It Happened in Windham: Chutes were pioneers extraordinaire


In January of 1738, 280 years ago, Windham’s first settler, Thomas Chute, was contemplating moving his family from the town of Falmouth (now Portland) to the land he had purchased the year before in the township of New Marblehead, now known as Windham.

In July of 1737, he had paddled up the Presumpscot River in a boat and began clearing seven acres of land for planting on Lot 12 in the new township. This was stipulated in his purchase agreement. He then purchased Lots 13 and 14 and cleared seven-acre parcels on those as well.

By spring of 1738, he was able to bring his wife, Mary, and young son, Curtis, to their new home in the wilderness. He brought them to their new life via the Presumpscot River, traveling by boat with some tools and furniture. They settled near the river, which was the only highway in the township at the time.

There were no roads to follow in 1738, there was nothing to be found but rivers, streams and woods. It was indeed a new frontier. Chute proved to be up to the challenges of pioneer living and quickly gained prominence in the new community. He had a tailoring business, which was his trade, and he was also an innkeeper, as well as the first deacon in the settlement’s church and the first town clerk of New Marblehead.

He and Mary likely would have lived in a single-story log cabin. Chinks between logs would have been filled with grass or clay to keep out the cold winter winds and the roof would have been covered with birch bark overlaid with long shingles or splints. The cabin would have had a dirt floor and rooms were made by hanging bed quilts from ceiling beams. Heat for the cabin would have been provided by a large fireplace.

Some crops that Thomas would have planted on his cleared acreage would have included barley, rye, oats, peas and beans. He would have hunted game in the forest and fish would have come from the river and local streams.

Wild animals reigned supreme at the time and would sometimes ravage crops and domestic animals. If Chute did have domestic beasts, he probably would have had some oxen to help with planting and possibly some cows to provide milk and meat and, for candles, tallow, which is melted beef fat that was used in the candle-making process. Chances are he would have also raised geese, not so much to eat, but to be used for their feathers that would have been stuffed into pillows and mattresses.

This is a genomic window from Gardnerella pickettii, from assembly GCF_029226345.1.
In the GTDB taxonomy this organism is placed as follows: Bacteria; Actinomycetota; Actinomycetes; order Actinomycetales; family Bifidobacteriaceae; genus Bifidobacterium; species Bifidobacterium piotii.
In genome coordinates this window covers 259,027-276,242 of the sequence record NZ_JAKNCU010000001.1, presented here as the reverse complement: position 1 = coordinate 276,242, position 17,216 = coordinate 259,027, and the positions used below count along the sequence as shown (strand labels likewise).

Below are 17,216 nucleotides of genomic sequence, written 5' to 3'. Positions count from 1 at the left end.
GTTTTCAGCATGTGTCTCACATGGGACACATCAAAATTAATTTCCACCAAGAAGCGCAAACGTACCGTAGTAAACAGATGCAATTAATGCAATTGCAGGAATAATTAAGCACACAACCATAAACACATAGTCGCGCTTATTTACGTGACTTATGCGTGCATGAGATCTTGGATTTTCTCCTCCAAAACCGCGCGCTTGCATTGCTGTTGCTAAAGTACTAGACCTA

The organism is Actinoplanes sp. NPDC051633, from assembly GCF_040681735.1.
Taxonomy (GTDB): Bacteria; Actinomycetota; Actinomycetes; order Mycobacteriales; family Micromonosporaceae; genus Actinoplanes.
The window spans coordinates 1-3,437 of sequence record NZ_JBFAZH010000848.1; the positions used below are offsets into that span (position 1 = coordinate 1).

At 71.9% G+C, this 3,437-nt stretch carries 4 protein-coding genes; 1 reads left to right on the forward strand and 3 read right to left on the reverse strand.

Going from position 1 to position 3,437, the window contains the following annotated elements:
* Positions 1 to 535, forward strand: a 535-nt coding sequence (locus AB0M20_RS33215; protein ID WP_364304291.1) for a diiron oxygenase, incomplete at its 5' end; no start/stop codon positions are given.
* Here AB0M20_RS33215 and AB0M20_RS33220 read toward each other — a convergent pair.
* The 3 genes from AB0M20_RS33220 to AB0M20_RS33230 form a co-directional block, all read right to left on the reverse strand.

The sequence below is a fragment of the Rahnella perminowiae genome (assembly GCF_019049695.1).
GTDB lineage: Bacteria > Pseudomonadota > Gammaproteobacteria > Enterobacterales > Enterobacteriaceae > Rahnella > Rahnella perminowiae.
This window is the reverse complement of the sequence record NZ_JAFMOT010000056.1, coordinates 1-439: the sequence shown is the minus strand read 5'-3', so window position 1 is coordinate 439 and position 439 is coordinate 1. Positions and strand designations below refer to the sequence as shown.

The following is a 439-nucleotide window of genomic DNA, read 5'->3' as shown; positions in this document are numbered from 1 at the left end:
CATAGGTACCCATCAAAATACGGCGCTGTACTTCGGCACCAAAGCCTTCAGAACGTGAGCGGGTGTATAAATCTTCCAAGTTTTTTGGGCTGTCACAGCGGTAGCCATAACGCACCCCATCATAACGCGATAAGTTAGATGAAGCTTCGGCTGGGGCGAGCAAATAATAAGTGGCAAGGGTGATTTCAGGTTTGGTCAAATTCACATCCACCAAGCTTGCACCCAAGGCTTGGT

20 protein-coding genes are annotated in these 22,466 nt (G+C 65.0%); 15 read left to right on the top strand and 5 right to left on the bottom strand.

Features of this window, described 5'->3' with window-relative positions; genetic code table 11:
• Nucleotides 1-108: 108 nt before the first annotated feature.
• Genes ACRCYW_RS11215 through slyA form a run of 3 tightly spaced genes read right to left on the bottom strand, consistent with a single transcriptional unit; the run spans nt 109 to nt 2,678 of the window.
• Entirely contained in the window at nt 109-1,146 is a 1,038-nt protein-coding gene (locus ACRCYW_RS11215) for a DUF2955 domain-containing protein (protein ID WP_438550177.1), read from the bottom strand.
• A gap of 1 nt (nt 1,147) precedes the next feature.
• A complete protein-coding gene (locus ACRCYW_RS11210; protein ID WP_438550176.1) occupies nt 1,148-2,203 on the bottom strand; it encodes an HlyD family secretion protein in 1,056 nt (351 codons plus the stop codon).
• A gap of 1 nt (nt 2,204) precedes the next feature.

Mary Chute would have kept busy in her pioneer life as well. You would often find her spinning wool for clothing. Sometimes, other women would join her and they’d spend the afternoon talking and telling tales. This is how the term “spinning a yarn” came about.

She also was New Marblehead’s first schoolteacher, initially holding classes in her home until the official school was put into place in the Province fort. She would have taught children to read and do arithmetic. Good penmanship also would have been taught, as it was a sign of a good education. Some children would have practiced their letters in a booklet of blank pages called a copybook.

In autumn, farm animals would have to be killed, and Mary would keep busy smoking and salting their meat to help preserve them for the winter. Vegetables would have been brought inside and kept in a pit in the floor to keep them from freezing. Fruit would be dried or preserved in jams and jellies.

Baths were uncommon in colonial times, and most people used a bowl of water to wash their hands, face and neck. In the winter months, they would have to break through the ice to get water for cooking and washing. Chamber pots served as indoor toilets and were stored underneath beds.

It wasn’t an easy life by any means, but the joy of owning land of one’s own in a new frontier made it worthwhile for Thomas and Mary Chute and the other founding families of Windham, such as the Manchesters, the Mayberrys and the Andersons. Through them and with the help of their descendents and many newcomers to town, New Marblehead would one day become Windham as we know it today.

Haley Pal is a Windham resident and active member of the Windham Historical Society. She can be reached at

Thomas Chute is respectfully remembered in Chute Cemetery located on Chute Road in Windham.

Colonial homes would have been furnished with a spinning wheel and the family musket would have been hanging at the ready by the fireplace.